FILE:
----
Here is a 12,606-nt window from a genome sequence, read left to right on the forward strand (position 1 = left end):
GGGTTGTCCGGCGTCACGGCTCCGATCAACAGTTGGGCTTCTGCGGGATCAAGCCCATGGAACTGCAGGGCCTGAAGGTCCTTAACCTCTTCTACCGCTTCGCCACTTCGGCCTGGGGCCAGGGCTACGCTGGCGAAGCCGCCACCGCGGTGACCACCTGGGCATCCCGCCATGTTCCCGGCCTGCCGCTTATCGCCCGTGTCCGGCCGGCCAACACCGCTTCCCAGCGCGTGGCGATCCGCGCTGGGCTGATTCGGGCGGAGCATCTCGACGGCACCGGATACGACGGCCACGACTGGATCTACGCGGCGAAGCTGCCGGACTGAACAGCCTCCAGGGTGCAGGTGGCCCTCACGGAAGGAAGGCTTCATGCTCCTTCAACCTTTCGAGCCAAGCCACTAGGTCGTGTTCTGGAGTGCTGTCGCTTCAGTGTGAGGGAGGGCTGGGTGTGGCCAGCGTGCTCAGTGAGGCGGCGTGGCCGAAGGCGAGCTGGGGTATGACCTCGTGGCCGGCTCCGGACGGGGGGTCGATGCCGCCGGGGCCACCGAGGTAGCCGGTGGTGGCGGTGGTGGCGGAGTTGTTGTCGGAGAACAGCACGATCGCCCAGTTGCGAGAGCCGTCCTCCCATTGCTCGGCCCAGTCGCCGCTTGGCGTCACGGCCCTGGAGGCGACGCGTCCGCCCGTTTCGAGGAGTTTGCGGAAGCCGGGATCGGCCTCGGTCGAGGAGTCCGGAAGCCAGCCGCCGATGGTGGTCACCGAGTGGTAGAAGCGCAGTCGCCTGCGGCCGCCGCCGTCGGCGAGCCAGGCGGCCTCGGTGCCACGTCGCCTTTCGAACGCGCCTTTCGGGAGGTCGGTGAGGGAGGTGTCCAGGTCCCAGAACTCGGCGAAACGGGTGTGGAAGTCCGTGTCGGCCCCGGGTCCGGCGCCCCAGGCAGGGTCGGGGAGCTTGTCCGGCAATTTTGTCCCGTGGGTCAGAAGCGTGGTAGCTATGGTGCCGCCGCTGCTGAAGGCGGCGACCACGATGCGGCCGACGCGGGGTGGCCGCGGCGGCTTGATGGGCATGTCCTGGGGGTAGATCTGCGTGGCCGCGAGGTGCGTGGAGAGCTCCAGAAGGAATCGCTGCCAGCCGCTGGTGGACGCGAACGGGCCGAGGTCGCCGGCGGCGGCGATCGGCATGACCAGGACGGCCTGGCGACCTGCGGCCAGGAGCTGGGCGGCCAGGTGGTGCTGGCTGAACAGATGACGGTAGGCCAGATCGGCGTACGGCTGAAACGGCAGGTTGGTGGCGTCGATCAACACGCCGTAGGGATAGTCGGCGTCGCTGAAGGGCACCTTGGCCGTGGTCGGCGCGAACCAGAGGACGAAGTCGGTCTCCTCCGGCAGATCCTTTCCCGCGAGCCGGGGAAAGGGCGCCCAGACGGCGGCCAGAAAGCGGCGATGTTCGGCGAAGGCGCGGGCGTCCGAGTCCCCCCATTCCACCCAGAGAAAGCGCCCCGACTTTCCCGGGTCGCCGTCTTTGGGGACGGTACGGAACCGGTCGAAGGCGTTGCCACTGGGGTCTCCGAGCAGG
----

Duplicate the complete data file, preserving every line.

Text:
Here is a 12,606-nt window from a genome sequence, read left to right on the forward strand (position 1 = left end):
GGGTTGTCCGGCGTCACGGCTCCGATCAACAGTTGGGCTTCTGCGGGATCAAGCCCATGGAACTGCAGGGCCTGAAGGTCCTTAACCTCTTCTACCGCTTCGCCACTTCGGCCTGGGGCCAGGGCTACGCTGGCGAAGCCGCCACCGCGGTGACCACCTGGGCATCCCGCCATGTTCCCGGCCTGCCGCTTATCGCCCGTGTCCGGCCGGCCAACACCGCTTCCCAGCGCGTGGCGATCCGCGCTGGGCTGATTCGGGCGGAGCATCTCGACGGCACCGGATACGACGGCCACGACTGGATCTACGCGGCGAAGCTGCCGGACTGAACAGCCTCCAGGGTGCAGGTGGCCCTCACGGAAGGAAGGCTTCATGCTCCTTCAACCTTTCGAGCCAAGCCACTAGGTCGTGTTCTGGAGTGCTGTCGCTTCAGTGTGAGGGAGGGCTGGGTGTGGCCAGCGTGCTCAGTGAGGCGGCGTGGCCGAAGGCGAGCTGGGGTATGACCTCGTGGCCGGCTCCGGACGGGGGGTCGATGCCGCCGGGGCCACCGAGGTAGCCGGTGGTGGCGGTGGTGGCGGAGTTGTTGTCGGAGAACAGCACGATCGCCCAGTTGCGAGAGCCGTCCTCCCATTGCTCGGCCCAGTCGCCGCTTGGCGTCACGGCCCTGGAGGCGACGCGTCCGCCCGTTTCGAGGAGTTTGCGGAAGCCGGGATCGGCCTCGGTCGAGGAGTCCGGAAGCCAGCCGCCGATGGTGGTCACCGAGTGGTAGAAGCGCAGTCGCCTGCGGCCGCCGCCGTCGGCGAGCCAGGCGGCCTCGGTGCCACGTCGCCTTTCGAACGCGCCTTTCGGGAGGTCGGTGAGGGAGGTGTCCAGGTCCCAGAACTCGGCGAAACGGGTGTGGAAGTCCGTGTCGGCCCCGGGTCCGGCGCCCCAGGCAGGGTCGGGGAGCTTGTCCGGCAATTTTGTCCCGTGGGTCAGAAGCGTGGTAGCTATGGTGCCGCCGCTGCTGAAGGCGGCGACCACGATGCGGCCGACGCGGGGTGGCCGCGGCGGCTTGATGGGCATGTCCTGGGGGTAGATCTGCGTGGCCGCGAGGTGCGTGGAGAGCTCCAGAAGGAATCGCTGCCAGCCGCTGGTGGACGCGAACGGGCCGAGGTCGCCGGCGGCGGCGATCGGCATGACCAGGACGGCCTGGCGACCTGCGGCCAGGAGCTGGGCGGCCAGGTGGTGCTGGCTGAACAGATGACGGTAGGCCAGATCGGCGTACGGCTGAAACGGCAGGTTGGTGGCGTCGATCAACACGCCGTAGGGATAGTCGGCGTCGCTGAAGGGCACCTTGGCCGTGGTCGGCGCGAACCAGAGGACGAAGTCGGTCTCCTCCGGCAGATCCTTTCCCGCGAGCCGGGGAAAGGGCGCCCAGACGGCGGCCAGAAAGCGGCGATGTTCGGCGAAGGCGCGGGCGTCCGAGTCCCCCCATTCCACCCAGAGAAAGCGCCCCGACTTTCCCGGGTCGCCGTCTTTGGGGACGGTACGGAACCGGTCGAAGGCGTTGCCACTGGGGTCTCCGAGCAGG